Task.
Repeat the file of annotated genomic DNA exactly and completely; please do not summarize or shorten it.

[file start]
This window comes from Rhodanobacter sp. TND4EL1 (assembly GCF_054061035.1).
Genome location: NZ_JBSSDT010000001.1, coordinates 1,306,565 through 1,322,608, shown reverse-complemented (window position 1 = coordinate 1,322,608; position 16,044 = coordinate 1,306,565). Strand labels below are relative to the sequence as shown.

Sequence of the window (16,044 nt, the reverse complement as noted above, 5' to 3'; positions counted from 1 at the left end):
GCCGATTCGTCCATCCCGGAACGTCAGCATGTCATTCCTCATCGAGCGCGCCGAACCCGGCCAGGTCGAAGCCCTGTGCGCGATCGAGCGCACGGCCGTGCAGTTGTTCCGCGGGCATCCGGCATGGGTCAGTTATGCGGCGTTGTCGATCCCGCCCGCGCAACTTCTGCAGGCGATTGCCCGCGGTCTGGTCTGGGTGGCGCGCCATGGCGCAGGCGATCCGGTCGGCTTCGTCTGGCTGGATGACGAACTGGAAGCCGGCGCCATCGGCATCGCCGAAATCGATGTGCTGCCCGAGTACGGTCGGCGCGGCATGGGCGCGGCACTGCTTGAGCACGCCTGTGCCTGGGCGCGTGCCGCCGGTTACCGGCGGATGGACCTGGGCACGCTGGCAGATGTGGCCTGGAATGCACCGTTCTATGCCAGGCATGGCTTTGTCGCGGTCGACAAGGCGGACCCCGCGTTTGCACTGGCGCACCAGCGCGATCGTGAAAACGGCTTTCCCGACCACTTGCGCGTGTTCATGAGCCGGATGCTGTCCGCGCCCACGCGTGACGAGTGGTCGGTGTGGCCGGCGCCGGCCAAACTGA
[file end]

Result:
This window comes from Rhodanobacter sp. TND4EL1 (assembly GCF_054061035.1).
Genome location: NZ_JBSSDT010000001.1, coordinates 1,306,565 through 1,322,608, shown reverse-complemented (window position 1 = coordinate 1,322,608; position 16,044 = coordinate 1,306,565). Strand labels below are relative to the sequence as shown.

Sequence of the window (16,044 nt, the reverse complement as noted above, 5' to 3'; positions counted from 1 at the left end):
GCCGATTCGTCCATCCCGGAACGTCAGCATGTCATTCCTCATCGAGCGCGCCGAACCCGGCCAGGTCGAAGCCCTGTGCGCGATCGAGCGCACGGCCGTGCAGTTGTTCCGCGGGCATCCGGCATGGGTCAGTTATGCGGCGTTGTCGATCCCGCCCGCGCAACTTCTGCAGGCGATTGCCCGCGGTCTGGTCTGGGTGGCGCGCCATGGCGCAGGCGATCCGGTCGGCTTCGTCTGGCTGGATGACGAACTGGAAGCCGGCGCCATCGGCATCGCCGAAATCGATGTGCTGCCCGAGTACGGTCGGCGCGGCATGGGCGCGGCACTGCTTGAGCACGCCTGTGCCTGGGCGCGTGCCGCCGGTTACCGGCGGATGGACCTGGGCACGCTGGCAGATGTGGCCTGGAATGCACCGTTCTATGCCAGGCATGGCTTTGTCGCGGTCGACAAGGCGGACCCCGCGTTTGCACTGGCGCACCAGCGCGATCGTGAAAACGGCTTTCCCGACCACTTGCGCGTGTTCATGAGCCGGATGCTGTCCGCGCCCACGCGTGACGAGTGGTCGGTGTGGCCGGCGCCGGCCAAACTGA